BIO CEO Makes Case For Innovation

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  • 01/14/2016
In recent days Acorda CEO and BIO CEO Ron Cohen has emerged on the biotech’s sector most effective and articulate voice on medical innovation and drug pricing.

Cohen was quoted in several articles on drug pricing (at least he was taken out of context and misquoted).  And yesterday he was part of a CNBC panel discussion on the cost of medicines. 

The headline for the video blares “Rising drug costs only 'getting worse': Expert”

The expert being Peter Bach.  The definition of an expert is a person who has a comprehensive and authoritative knowledge of or skill in a particular area.

Bach first claimed that drugs are 20 percent of health care spending.  Then he every study shows that drugs like Sovaldi are more expensive than the care it replaces.  He then went on to claim such drugs that Sovaldi aren’t a cure because people can get re-infected with Hepatitis C,

Cohen said:

1. Sovaldi is a medical miracle and do ‘really’ cure.   Beating the virus into submission is the same as NOT having the disease.
2. The insurer funded Institute for Clinical and Economic Review (ICER) shows that even at list prices, Hep C drugs are cost effective.  (Other studies come to the same conclusions.)
3. List price is not what drug companies get. Part of that price become rebates to payers and therefore support a whole posse of PBMs, insurers and oncologists (who get 6 percent of the drug cost as a fee for administering them).

As for the the 20 percent claim, Cohen said that the bigger issue is how to reduce the total cost of care overall and increase value.  Who cares if drugs are 90 percent of the cost of a treatment if it leads to more productivity, longevity and lower spending than would be the case in the absence of such medicines?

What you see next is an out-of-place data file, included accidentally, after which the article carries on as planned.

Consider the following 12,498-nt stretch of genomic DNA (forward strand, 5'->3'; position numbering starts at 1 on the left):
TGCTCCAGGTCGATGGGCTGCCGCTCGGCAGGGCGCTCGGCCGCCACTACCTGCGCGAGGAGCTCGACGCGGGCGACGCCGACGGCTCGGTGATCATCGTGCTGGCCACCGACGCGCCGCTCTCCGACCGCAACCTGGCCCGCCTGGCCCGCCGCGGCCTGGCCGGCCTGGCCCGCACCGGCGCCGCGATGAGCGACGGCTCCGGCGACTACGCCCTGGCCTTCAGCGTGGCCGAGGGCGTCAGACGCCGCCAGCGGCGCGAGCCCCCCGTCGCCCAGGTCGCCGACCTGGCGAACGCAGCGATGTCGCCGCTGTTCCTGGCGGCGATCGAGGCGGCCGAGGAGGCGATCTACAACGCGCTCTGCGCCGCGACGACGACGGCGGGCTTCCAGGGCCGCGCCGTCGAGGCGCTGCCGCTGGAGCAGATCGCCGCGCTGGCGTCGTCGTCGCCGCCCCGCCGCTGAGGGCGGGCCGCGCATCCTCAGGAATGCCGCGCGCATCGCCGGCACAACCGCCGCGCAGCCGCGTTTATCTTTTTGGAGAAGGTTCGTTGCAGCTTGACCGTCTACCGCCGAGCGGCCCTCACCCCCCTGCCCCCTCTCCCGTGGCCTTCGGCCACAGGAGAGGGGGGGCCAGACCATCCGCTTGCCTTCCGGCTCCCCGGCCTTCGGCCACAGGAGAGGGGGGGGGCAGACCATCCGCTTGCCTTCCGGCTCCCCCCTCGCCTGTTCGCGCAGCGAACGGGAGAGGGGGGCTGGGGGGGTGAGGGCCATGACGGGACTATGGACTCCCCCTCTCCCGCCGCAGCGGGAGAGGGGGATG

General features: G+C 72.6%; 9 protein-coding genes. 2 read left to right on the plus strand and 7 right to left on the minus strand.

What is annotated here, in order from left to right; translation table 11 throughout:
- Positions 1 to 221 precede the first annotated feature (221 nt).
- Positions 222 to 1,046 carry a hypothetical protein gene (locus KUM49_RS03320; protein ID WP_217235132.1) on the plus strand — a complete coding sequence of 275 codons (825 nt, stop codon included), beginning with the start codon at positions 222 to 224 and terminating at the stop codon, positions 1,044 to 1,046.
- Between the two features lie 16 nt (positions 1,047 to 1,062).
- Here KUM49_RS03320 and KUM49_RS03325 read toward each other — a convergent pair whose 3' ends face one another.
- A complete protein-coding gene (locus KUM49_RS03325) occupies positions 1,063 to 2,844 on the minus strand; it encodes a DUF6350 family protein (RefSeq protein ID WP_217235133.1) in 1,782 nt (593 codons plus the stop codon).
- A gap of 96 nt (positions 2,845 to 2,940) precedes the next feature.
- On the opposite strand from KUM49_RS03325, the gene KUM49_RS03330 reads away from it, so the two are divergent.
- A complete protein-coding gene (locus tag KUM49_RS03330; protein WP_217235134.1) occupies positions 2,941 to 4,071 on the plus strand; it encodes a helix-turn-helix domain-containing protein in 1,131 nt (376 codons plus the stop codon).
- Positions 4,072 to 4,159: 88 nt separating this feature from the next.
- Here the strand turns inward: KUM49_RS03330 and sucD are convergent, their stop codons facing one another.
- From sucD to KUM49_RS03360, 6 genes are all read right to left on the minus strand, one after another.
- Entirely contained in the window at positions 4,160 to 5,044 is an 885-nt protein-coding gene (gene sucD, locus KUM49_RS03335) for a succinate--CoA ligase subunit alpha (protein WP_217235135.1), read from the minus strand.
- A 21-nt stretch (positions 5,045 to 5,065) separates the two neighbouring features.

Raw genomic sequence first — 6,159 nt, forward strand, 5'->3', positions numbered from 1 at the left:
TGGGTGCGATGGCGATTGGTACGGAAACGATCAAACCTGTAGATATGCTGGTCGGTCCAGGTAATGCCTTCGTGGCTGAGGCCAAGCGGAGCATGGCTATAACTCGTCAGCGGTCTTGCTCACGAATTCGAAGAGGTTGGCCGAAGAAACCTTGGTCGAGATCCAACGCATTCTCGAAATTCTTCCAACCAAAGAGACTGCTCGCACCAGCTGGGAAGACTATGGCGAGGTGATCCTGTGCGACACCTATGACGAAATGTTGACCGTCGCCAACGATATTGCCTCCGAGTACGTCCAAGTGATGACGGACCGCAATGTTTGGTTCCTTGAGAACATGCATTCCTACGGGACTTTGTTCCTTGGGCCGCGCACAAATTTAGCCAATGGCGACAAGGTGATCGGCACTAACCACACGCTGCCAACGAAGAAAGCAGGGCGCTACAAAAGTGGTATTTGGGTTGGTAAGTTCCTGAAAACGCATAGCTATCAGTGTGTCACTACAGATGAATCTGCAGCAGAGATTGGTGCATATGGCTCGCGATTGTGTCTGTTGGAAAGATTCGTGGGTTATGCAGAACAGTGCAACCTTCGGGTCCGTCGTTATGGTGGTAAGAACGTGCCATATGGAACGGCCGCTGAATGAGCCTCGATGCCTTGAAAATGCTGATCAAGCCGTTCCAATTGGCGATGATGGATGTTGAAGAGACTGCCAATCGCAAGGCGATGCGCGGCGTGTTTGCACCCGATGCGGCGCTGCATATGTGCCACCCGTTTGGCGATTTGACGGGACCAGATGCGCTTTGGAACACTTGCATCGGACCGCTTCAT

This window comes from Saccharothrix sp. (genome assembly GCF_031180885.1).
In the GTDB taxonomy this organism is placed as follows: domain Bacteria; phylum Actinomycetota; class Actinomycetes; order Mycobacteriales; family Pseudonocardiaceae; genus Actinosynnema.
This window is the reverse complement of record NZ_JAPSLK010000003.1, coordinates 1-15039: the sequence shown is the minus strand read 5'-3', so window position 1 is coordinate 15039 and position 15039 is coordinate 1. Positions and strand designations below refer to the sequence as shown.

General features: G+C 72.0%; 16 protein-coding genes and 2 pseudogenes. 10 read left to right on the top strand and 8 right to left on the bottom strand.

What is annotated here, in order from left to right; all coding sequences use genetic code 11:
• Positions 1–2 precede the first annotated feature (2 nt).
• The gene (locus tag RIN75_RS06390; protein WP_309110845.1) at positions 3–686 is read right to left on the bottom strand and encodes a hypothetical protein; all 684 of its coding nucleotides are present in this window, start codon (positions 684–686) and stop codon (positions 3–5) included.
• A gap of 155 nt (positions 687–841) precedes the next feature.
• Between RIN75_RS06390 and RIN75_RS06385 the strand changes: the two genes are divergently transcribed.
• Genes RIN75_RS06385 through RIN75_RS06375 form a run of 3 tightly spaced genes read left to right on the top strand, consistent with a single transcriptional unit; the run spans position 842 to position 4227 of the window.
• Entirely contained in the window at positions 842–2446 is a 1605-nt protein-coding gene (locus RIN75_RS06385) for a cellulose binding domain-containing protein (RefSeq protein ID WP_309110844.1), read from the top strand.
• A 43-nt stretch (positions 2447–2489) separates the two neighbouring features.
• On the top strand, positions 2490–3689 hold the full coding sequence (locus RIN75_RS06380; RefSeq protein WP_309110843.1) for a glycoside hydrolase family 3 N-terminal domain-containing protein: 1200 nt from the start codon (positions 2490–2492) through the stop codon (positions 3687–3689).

It was one of the first times that a media outlet allowed a balanced discussion of drug prices.   And when given the chance to respond, Cohen nailed it.

Bach made claims that belied a lack of authoritative knowledge.  


Center for Medicine in the Public Interest is a nonprofit, non-partisan organization promoting innovative solutions that advance medical progress, reduce health disparities, extend life and make health care more affordable, preventive and patient-centered. CMPI also provides the public, policymakers and the media a reliable source of independent scientific analysis on issues ranging from personalized medicine, food and drug safety, health care reform and comparative effectiveness.

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